Blog posts on Content

The Seven Types of Presentation to Avoid

Have you inflicted one of these types of presentation on your audience? These seven types are all a result of a lack of planning or the wrong sort of planning. I’ll be looking at how to avoid some of these presentation planning traps in a live webinar with Ellen...

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How to simplify your presentation without dumbing it down

Making a presentation simple requires hard thinking. You might be concerned that in your quest to make your presentation simple, you'll dumb it down. In this post I want to show you the difference between dumbing down and true simplicity - and how you can achieve true...

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How to stop information overload in your presentation

Do your presentations suffer from information overload?  One of my readers, Alec, wrote to me for help with this: I know I should edit mercilessly, but the dilemma is that I'm often presenting fairly controversial points of view, or unorthodox (but proven) approaches,...

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7 ways to keep audience attention during your presentation

Keeping audience attention is more important and more difficult than grabbing audience attention. A reader emailed me: “What can I do to keep the audience’s attention through the whole of my presentation. There are always people who don’t seem to be listening.” A...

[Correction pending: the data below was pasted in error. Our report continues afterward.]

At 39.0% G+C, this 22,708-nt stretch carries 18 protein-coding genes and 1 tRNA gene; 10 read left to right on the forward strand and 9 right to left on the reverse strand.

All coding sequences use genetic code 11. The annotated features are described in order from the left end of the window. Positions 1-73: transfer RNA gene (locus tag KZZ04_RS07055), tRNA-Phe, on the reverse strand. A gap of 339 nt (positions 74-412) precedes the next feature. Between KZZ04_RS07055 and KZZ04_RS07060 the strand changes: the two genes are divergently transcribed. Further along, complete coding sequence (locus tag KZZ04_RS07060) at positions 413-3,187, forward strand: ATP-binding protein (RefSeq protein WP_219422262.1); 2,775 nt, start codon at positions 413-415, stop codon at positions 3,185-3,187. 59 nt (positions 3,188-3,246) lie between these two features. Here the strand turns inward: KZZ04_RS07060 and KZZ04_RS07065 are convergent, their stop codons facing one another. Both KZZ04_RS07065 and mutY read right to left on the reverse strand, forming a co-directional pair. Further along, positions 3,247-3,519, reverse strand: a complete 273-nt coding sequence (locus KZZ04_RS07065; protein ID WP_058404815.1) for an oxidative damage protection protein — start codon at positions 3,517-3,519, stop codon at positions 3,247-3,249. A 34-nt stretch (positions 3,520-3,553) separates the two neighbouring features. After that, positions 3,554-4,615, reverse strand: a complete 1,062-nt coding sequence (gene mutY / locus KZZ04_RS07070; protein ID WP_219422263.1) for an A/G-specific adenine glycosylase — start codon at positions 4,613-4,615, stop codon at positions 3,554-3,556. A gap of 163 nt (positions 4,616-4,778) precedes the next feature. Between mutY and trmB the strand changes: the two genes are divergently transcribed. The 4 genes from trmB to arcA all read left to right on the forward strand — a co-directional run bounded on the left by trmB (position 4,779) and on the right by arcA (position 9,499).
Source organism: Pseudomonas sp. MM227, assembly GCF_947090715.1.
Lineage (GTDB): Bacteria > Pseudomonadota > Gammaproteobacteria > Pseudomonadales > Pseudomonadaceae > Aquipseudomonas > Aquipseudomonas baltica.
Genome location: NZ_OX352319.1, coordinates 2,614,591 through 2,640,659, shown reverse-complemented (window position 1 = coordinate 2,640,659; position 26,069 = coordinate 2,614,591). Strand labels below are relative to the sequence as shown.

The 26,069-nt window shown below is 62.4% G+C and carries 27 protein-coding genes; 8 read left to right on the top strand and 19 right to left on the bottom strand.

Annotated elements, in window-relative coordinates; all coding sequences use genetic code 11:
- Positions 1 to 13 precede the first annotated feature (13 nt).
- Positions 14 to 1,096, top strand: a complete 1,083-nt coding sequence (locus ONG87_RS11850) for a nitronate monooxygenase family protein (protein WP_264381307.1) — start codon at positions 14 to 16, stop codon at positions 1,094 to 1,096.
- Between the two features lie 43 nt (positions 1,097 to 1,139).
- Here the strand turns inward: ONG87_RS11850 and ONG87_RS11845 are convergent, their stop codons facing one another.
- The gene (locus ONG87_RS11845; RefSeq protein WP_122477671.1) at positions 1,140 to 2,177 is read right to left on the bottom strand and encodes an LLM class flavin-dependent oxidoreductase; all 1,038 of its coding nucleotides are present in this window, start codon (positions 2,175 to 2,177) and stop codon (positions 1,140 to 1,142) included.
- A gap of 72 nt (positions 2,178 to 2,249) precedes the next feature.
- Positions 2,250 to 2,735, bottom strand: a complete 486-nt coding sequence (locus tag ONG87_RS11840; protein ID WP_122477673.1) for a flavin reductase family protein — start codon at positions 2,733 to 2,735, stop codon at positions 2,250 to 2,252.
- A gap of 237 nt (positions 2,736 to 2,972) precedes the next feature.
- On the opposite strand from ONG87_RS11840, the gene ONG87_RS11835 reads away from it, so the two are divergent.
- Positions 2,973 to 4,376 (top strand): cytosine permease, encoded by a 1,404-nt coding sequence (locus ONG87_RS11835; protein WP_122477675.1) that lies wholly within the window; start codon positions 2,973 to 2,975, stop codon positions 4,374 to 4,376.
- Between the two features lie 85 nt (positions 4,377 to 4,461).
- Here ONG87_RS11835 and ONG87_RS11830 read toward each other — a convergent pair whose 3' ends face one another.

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How to craft a memorable key message in 10 minutes

A key message is the number one thing you want your audience to remember or do as a result of your presentation. Some experts call it “the big idea”, the core of your presentation or the proposition. Start planning your presentation by deciding on your key message. It...

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Why your presentation shouldn’t flow

When I ask people on our courses how their presentation went they often say "It didn't flow." I ask them to elaborate and they say "I stumbled, I had mind blanks, and I had to start sentences again because they didn't make sense." I then ask the audience how they...

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How to create soundbites in your presentation

Max Atkinson claims there's no magic to it. There's no need to go to a quote book. Follow rhetorical principles and you can create your own quotable soundbite. Twenty-five years ago Max Atkinson was an Oxford academic - his area of research was conversation analysis....

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